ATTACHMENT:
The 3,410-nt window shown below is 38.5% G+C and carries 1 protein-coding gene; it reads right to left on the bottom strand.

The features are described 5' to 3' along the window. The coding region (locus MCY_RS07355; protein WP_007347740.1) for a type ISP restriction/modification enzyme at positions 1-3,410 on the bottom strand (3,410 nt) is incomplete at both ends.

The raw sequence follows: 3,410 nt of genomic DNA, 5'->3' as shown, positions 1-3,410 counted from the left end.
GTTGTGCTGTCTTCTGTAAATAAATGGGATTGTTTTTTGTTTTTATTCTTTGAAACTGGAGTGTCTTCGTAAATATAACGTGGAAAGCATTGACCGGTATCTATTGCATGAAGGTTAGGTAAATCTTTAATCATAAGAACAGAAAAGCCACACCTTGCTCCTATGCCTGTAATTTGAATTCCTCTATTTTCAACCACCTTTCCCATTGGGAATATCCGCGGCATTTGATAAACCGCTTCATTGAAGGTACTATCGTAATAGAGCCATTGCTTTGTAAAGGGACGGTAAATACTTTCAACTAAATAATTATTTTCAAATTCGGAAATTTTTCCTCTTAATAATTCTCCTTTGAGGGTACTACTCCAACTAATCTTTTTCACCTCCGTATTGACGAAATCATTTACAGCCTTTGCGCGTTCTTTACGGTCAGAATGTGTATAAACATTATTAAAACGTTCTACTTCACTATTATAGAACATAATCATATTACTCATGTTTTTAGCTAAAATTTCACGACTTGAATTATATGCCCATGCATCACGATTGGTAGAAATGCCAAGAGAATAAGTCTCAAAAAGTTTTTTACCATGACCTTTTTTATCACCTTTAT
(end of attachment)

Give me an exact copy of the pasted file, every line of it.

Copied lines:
The 3,410-nt window shown below is 38.5% G+C and carries 1 protein-coding gene; it reads right to left on the bottom strand.

The features are described 5' to 3' along the window. The coding region (locus MCY_RS07355; protein WP_007347740.1) for a type ISP restriction/modification enzyme at positions 1-3,410 on the bottom strand (3,410 nt) is incomplete at both ends.

The raw sequence follows: 3,410 nt of genomic DNA, 5'->3' as shown, positions 1-3,410 counted from the left end.
GTTGTGCTGTCTTCTGTAAATAAATGGGATTGTTTTTTGTTTTTATTCTTTGAAACTGGAGTGTCTTCGTAAATATAACGTGGAAAGCATTGACCGGTATCTATTGCATGAAGGTTAGGTAAATCTTTAATCATAAGAACAGAAAAGCCACACCTTGCTCCTATGCCTGTAATTTGAATTCCTCTATTTTCAACCACCTTTCCCATTGGGAATATCCGCGGCATTTGATAAACCGCTTCATTGAAGGTACTATCGTAATAGAGCCATTGCTTTGTAAAGGGACGGTAAATACTTTCAACTAAATAATTATTTTCAAATTCGGAAATTTTTCCTCTTAATAATTCTCCTTTGAGGGTACTACTCCAACTAATCTTTTTCACCTCCGTATTGACGAAATCATTTACAGCCTTTGCGCGTTCTTTACGGTCAGAATGTGTATAAACATTATTAAAACGTTCTACTTCACTATTATAGAACATAATCATATTACTCATGTTTTTAGCTAAAATTTCACGACTTGAATTATATGCCCATGCATCACGATTGGTAGAAATGCCAAGAGAATAAGTCTCAAAAAGTTTTTTACCATGACCTTTTTTATCACCTTTAT